The war to restore student autonomy in UM

By Chow Yu Hui
Oct 29, 2014

ADUN SPEAKS The night before PKR de facto leader Anwar Ibrahim’s final appeal against his sodomy charge, the nation was moved by the brave act of the Universiti Malaysia Students Union (PMUM) who invited Anwar to return to his alma mater to give his final speech.

The venue for his speech was UM’s most historical structure, the Dewan Tunku Canselor (DTC). It is a symbolic structure which witnesses the start and end of a UM student’s academic life.

The student movement which once threatened political power of Umno and BN was first gagged by the Universities and University Colleges Act (UUCA) in 1971.

After various amendments to the Act, Umno/BN succeeded in controlling all universities through oppressing the student leaders, academic staffs and the core value of a university, which is the academic freedom.

And after all these years, we were left asking: ‘Will the UM administration allow a programe involving the Opposition Leader?’

The answer to this question requires one to look at the bigger picture, but many do not have enough clarity to do so.

Think! Why do we need the permission from the university management to carry out student activity?

Does this mean that Anwar can’t enter the university without the approval from the university?

The answer will be yes if and only if UM really belongs to the administration.

Student union proclaim autonomy

As expected, the university declared the programmed ‘Anwar Ibrahm: 40 Years From UM to Jail’ is illegal and even issued a showcause letter to PMUM president, Fahmi Zainol.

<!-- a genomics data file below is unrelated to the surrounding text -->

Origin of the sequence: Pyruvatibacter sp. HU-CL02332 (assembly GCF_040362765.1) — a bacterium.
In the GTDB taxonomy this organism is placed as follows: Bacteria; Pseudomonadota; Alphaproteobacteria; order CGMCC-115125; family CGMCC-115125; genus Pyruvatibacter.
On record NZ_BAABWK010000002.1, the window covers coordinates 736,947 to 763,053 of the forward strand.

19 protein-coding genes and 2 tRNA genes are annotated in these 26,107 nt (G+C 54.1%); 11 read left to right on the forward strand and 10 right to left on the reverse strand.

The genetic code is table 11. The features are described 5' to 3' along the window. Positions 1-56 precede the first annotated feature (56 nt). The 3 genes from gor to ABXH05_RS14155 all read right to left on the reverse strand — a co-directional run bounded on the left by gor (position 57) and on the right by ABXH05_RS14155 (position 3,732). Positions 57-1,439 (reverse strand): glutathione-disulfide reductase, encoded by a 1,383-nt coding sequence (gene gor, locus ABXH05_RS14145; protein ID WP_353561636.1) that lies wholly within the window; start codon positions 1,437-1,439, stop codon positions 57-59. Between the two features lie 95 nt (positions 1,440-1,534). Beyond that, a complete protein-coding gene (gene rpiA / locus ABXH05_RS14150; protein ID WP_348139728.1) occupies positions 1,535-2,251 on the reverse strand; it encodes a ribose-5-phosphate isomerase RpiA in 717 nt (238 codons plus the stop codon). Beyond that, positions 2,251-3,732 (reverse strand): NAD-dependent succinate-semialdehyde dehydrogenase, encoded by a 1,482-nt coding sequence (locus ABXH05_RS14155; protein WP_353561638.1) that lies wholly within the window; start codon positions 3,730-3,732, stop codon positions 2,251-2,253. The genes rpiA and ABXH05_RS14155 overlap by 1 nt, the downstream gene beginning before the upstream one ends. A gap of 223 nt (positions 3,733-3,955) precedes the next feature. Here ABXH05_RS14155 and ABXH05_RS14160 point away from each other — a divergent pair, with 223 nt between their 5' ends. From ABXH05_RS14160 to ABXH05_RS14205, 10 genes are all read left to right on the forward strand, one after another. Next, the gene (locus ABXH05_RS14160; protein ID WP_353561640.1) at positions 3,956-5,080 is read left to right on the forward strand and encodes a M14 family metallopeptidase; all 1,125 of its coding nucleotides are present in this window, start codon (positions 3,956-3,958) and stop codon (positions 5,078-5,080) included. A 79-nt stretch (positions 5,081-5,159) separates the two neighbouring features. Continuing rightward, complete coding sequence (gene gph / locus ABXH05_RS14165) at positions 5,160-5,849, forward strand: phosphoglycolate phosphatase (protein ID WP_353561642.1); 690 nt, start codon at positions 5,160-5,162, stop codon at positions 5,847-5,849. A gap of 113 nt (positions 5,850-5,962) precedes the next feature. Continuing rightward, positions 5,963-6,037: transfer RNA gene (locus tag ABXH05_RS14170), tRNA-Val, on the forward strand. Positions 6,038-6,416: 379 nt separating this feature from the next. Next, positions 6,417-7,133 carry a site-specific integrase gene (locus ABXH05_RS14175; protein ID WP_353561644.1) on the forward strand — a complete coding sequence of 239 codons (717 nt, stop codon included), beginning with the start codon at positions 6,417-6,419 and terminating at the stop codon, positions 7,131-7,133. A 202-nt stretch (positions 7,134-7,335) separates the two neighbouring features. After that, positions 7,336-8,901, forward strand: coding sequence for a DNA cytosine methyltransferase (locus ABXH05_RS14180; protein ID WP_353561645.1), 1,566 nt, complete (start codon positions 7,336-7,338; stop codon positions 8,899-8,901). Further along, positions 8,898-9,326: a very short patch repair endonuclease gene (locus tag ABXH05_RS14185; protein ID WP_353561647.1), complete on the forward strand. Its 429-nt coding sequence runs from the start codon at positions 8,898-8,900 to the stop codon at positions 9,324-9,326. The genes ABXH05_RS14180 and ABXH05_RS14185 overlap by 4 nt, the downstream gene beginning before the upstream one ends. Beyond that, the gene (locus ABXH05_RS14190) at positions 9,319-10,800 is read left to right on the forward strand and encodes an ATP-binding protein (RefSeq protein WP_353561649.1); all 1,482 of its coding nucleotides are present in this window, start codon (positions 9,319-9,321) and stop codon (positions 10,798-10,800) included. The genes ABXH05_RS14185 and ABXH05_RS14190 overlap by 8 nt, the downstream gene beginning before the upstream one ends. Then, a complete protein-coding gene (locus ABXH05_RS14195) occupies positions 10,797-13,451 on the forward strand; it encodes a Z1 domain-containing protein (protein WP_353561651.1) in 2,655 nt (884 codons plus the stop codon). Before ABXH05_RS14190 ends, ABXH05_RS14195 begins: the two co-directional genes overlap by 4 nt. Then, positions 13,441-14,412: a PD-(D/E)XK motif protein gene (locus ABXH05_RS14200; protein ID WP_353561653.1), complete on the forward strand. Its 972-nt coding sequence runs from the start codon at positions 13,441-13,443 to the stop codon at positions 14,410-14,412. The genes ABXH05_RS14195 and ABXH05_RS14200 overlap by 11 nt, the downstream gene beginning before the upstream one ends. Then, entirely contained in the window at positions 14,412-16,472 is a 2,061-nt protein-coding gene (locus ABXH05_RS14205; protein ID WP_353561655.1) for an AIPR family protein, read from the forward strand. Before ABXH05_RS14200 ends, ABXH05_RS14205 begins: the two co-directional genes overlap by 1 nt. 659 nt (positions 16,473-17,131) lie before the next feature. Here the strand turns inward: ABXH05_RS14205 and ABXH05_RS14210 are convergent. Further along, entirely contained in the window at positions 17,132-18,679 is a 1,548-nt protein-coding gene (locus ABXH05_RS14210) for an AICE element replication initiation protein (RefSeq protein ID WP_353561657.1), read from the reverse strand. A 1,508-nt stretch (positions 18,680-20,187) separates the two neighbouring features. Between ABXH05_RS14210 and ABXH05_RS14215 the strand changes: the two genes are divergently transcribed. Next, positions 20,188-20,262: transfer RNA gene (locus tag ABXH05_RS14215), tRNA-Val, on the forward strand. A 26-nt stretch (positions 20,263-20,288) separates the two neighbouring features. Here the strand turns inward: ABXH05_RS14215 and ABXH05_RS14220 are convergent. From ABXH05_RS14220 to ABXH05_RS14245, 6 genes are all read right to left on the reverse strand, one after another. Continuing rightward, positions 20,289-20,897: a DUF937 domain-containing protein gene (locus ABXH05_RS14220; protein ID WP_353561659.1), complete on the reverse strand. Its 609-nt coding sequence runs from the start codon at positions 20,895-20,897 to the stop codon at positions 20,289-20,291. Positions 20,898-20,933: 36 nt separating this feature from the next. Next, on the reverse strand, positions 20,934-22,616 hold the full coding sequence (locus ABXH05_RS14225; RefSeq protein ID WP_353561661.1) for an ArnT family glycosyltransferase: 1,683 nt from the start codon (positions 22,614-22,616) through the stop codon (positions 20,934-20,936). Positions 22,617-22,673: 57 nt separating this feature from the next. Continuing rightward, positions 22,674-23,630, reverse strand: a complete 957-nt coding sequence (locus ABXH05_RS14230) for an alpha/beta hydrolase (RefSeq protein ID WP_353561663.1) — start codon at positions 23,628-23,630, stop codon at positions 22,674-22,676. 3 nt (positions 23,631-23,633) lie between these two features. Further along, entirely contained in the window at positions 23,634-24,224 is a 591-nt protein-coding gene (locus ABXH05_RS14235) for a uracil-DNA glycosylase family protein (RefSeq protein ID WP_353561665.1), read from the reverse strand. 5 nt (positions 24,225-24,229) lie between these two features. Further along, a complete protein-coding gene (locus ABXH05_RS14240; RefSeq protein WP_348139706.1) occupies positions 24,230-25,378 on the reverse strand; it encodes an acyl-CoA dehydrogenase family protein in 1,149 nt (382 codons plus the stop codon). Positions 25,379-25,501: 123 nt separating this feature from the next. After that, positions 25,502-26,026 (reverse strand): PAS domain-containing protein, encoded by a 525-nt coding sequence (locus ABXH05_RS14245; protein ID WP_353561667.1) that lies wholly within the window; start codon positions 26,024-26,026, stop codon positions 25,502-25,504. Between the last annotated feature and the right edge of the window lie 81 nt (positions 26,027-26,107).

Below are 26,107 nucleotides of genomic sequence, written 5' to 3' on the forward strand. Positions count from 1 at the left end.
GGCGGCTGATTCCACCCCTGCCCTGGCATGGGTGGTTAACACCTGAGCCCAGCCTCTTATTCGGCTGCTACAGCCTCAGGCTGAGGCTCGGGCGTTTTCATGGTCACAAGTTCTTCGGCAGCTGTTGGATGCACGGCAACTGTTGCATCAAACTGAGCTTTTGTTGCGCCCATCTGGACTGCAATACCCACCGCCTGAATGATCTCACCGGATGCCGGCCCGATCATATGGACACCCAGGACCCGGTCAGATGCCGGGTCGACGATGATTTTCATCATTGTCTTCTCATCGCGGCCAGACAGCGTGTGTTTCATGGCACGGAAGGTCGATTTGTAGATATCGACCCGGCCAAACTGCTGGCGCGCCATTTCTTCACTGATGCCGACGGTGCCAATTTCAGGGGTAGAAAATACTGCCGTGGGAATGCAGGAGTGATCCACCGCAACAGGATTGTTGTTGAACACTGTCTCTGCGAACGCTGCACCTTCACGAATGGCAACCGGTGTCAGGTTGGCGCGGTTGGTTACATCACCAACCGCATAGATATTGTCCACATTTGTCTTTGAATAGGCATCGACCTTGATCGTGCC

If Fahmi refuses to comply, he will be fined RM200 and suspended for two semesters.

But in the face of such action, it is the daring and strategic tactic by PMUM, under Fahmi’s lead, which warrants attention.

Knowing that the management of the university will not approve or consider giving access to Anwar, PMUM did not even try to pressure or beg the management.

Instead, they approved it themselves.

Yes, PMUM approved the programme and Anwar’s access to the university.

This strategic move made by our future leaders was a proclamation of student autonomy, a surprise attack which caught the managed and government off guard.

In its statement, PMUM emphasised that the programe is legal, reasonable, and plausible.

They also said that the university does not only belong to the management, but to the students, academic staff and alumni.

As a legitimately elected student body that represents the students of UM, PMUM inarguably has a say in the university, but other student leaders argue that everyday students must also have autonomy as after all, they are the ones paying the fees.

In comparison, they argue, the management is made up of paid staff.

All these point to one question – Why don’t students have the right to decide on the university policies, even though they make up the majority in a university?

Reviving the student union

The present standoff between the student union and UM management is a build up of 40 years of rights stolen from the students.

According to UUCA, the UM student union is referred to as Majlis Perwakilan Pelajar (Student Representative Council, or MPP).

The name Persatuan Mahasiswa Universiti Malaya (PMUM) in Bahasa Malaysia or University of Malaya Students Union (UMSU) in English was banned after the implementation of UUCA.

Furthermore, a unit known as the Student Affairs Division or Hal Ehwal Pelajar (HEP) was set up by the government with the objective of taking over all of PMUM’s functions and to monitor all students in the university.

Before the UUCA, PMUM was the government that managed the university.

They have their own student union building, they tendered the canteen services, managed the bus system and managed their own election without the interference from the management of the university.